Lili Krakowski on mon 15 nov 04
I really am distressed that after telling Yvonne to find some how to =
books in Spanish I discovered through a bunch of calls to Major =
Suppliers listed in the Pottery Making Illustrated Potter's Guide, that =
no one carried books in Spanish. I did find two titles on Alibris: =
Introduccion a la Ceramica by Linda Wallner, ISBN 8482380885, and Curso =
Basico de Ceramica al Alcance de Tlodos, Equipe de Expertos 2100, Astran =
(publisher, I guess) 1991. There probably are more, but the list of =
books on ceramics in Spanish for me to go much further. HOWEVER what is =
going on? Wouldna you think that with so many Spanish speakers in this =
country, esp. school children that books on clay in Spanish would be =
carried by Major Suppliers??? Yo, amigos.....
Be of good courage
Yvonne Baltiher on tue 16 nov 04
It is true, it's been hard for me to find books in Spanish here in the
USA even though there are so many Spanish speaking people in this country. I
don't think there are too many friends learning about ceramics.
This is sad. I would love to introduce ceramics to the Spanish speaking
kids. Mexico is a big producer of beautiful ceramic like the one in
Michoacan or Guadalajara.
The schools in Mexico introduce fine arts to the students since they are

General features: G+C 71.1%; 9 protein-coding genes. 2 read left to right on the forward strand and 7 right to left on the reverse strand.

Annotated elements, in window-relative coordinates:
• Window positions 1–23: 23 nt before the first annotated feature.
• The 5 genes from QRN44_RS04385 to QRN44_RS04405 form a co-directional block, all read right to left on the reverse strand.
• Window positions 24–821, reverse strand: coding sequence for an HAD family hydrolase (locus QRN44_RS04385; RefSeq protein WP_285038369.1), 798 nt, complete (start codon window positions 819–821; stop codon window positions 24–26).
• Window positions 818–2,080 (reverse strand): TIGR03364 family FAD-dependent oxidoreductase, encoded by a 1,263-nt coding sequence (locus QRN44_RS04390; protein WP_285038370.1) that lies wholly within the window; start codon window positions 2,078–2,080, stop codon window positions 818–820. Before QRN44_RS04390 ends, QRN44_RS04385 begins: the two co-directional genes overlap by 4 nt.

little. Every year the students must create a couple of things during the
year, once for Christmas and the second for Mother's day. They do sawing,
painting, paper Mache, clay, wood, and a bunch of different things. This
means that after 9 years in school students have done 18 pieces of arte.
I like this idea because students learn to love arts and crafts since they
are little, and they learn how to relax during classes with a motivation.
Create something beautiful for their families. It's a time of joy for all of
them and a way to learn to give to others. Mexico needs people to work the
fine arts as the rest of the world.
Art makes great changes in the heart of the human being. In this time of
trouble I think this is what the world need.
From: Clayart [mailto:CLAYART@LSV.CERAMICS.ORG] On Behalf Of Lili Krakowski
Sent: Monday, November 15, 2004 9:12 AM
Subject: Spanish books
I really am distressed that after telling Yvonne to find some how to books
in Spanish I discovered through a bunch of calls to Major Suppliers listed
in the Pottery Making Illustrated Potter's Guide, that no one carried
books in Spanish. I did find two titles on Alibris: Introduccion a la
Ceramica by Linda Wallner, ISBN 8482380885, and Curso Basico de Ceramica al
Alcance de Tlodos, Equipe de Expertos 2100, Astran (publisher, I guess)
1991. There probably are more, but the list of books on ceramics in Spanish
for me to go much further. HOWEVER what is going on? Wouldna you think
that with so many Spanish speakers in this country, esp. school children
that books on clay in Spanish would be carried by Major Suppliers??? Yo,
Be of good courage
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Steve Slatin on tue 16 nov 04
The market is much to small to support Spanish
language art-instruction materials in the U.S.
Most of the kids who are interested can
read/speak/write/understand English perfectly
well, and will prefer the readily accessible
material. In any event, there are barely enough sales
in English to keep most of those books in print.